Dissertation/Thesis Abstract

Emotion, hegemony, and "real-life" in video game worlds: An analysis of "Grand Theft Auto IV"
by Wachovsky, Gerald A., M.A., California State University, Long Beach, 2015, 91; 1603344
Abstract (Summary)

Video games represent more than just a simple pastime for young people. With advances in technology, developers have been able to effectively mimic the human experience presenting realistic three-dimensional spaces filled with even the minutest details of everyday life, and this offers a legitimate space for scholarly analysis. Open-world games, which allow for unparalleled exploration of virtual worlds, offer gamers a look at society and culture through various lenses, offering social commentary on issues like racism, class struggle, and conspicuous consumption. "Grand Theft Auto IV" is one of the most popular games of all time, and a deeper look at the narratives within the game world of Liberty City proves that video games offer gamers more than just a mindless pastime.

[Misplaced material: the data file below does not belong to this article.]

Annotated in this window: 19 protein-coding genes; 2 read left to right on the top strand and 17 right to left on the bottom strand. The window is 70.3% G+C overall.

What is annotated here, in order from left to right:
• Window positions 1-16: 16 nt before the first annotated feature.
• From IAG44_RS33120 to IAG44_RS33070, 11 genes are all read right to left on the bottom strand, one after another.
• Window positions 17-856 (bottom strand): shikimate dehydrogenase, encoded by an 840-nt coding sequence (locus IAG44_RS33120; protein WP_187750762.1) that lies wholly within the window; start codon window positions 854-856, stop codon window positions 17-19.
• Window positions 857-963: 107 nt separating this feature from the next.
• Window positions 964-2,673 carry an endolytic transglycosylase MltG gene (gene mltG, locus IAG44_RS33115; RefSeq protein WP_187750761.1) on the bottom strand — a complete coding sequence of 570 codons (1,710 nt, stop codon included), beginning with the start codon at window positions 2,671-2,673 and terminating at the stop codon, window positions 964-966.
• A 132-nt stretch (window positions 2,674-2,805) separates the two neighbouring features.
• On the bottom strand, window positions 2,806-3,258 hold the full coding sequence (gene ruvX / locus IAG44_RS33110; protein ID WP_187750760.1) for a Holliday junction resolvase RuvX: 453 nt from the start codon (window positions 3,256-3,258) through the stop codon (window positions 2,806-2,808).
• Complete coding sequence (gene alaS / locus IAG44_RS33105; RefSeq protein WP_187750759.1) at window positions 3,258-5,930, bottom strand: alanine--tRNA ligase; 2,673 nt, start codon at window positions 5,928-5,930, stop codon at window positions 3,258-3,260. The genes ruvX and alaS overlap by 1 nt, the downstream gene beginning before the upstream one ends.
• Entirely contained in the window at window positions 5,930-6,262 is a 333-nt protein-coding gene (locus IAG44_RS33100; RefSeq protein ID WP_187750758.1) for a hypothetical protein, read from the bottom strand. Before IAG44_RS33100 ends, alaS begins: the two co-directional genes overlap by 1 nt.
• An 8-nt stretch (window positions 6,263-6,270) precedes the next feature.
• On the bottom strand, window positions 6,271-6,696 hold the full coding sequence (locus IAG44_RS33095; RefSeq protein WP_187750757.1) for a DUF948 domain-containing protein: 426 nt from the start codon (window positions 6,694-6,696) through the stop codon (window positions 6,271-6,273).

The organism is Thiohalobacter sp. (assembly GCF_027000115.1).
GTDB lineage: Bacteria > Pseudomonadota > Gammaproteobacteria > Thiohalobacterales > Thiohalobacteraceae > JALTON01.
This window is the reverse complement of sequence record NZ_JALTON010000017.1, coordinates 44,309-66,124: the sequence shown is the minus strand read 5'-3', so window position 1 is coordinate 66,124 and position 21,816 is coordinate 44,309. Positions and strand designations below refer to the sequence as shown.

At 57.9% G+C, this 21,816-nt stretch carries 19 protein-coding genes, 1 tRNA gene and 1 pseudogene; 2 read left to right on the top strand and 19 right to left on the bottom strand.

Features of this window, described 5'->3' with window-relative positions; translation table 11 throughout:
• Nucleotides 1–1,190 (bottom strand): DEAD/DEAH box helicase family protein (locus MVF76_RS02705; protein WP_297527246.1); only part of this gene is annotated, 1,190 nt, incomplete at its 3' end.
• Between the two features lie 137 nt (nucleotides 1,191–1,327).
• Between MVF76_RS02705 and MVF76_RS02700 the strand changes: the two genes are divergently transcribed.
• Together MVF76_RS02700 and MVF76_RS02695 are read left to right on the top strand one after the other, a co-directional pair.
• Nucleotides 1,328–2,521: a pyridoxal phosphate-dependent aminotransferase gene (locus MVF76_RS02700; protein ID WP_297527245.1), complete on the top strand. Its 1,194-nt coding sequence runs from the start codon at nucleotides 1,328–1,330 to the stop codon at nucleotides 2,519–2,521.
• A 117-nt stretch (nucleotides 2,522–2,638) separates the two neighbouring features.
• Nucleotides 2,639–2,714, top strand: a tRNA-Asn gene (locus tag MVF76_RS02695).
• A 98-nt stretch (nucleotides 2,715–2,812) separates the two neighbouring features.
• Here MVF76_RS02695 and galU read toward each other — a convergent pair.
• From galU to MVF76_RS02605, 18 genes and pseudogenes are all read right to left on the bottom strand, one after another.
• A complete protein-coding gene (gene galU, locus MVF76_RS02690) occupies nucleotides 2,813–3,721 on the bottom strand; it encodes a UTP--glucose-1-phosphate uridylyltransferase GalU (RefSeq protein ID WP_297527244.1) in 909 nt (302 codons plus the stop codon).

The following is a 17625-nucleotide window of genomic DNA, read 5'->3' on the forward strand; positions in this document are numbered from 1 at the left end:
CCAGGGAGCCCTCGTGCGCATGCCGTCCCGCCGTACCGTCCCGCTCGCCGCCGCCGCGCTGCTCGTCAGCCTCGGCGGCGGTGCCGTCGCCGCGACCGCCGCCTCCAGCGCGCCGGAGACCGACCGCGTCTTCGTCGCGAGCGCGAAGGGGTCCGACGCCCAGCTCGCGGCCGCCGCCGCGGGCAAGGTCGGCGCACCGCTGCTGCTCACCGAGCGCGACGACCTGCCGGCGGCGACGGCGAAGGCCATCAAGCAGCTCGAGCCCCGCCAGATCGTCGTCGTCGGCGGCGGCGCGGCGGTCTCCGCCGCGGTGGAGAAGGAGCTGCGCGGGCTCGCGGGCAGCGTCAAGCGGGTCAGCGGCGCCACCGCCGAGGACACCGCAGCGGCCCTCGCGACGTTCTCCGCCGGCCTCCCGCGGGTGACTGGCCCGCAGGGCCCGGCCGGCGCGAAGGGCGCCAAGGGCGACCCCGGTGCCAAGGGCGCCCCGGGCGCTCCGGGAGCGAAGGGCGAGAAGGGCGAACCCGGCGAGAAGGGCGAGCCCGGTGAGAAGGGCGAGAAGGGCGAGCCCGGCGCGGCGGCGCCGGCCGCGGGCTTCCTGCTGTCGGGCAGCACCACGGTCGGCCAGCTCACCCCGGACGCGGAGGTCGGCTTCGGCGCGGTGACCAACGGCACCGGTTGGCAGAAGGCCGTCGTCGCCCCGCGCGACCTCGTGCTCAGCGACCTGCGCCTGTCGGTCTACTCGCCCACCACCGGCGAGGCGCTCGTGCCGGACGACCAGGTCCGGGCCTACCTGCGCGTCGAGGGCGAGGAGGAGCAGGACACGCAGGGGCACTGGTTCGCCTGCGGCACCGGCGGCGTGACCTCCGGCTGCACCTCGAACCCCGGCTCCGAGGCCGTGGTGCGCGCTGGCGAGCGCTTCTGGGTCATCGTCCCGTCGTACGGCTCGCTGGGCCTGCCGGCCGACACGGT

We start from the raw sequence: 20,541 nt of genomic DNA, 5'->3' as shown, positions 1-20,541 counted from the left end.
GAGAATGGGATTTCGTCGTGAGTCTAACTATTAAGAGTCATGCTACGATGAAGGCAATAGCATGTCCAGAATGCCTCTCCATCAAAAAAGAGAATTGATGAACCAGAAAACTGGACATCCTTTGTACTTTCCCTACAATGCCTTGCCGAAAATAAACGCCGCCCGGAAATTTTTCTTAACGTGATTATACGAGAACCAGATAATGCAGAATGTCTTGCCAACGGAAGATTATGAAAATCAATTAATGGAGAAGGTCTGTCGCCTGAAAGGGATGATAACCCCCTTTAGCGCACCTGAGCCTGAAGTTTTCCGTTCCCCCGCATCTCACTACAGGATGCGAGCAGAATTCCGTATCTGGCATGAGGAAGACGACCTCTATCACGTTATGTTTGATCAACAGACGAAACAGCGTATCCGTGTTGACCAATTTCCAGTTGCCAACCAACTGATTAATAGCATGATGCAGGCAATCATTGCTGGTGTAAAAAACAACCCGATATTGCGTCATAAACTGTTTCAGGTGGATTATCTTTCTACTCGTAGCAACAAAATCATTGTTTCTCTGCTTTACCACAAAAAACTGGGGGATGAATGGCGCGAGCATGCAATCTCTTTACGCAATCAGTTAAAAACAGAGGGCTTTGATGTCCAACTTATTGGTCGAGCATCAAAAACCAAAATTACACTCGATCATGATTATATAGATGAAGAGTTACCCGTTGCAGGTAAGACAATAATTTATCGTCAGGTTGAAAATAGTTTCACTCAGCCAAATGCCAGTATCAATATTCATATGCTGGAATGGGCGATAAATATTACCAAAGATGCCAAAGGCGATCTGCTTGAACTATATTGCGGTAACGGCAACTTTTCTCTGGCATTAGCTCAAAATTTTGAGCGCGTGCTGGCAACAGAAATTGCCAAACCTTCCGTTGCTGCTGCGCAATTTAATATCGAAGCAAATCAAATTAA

Indexing (document details)
Advisor: Thien, Deborah
Commitee: Ban, Hyowon, Sidorov, Dmitrii
School: California State University, Long Beach
Department: Geography
School Location: United States -- California
Source: MAI 55/02M(E), Masters Abstracts International
Subjects: Geography
Keywords: Digital entertainment, Emotional geography, Grand Theft Auto IV, Video games, Virtual landscapes
Publication Number: 1603344
ISBN: 978-1-339-21501-3
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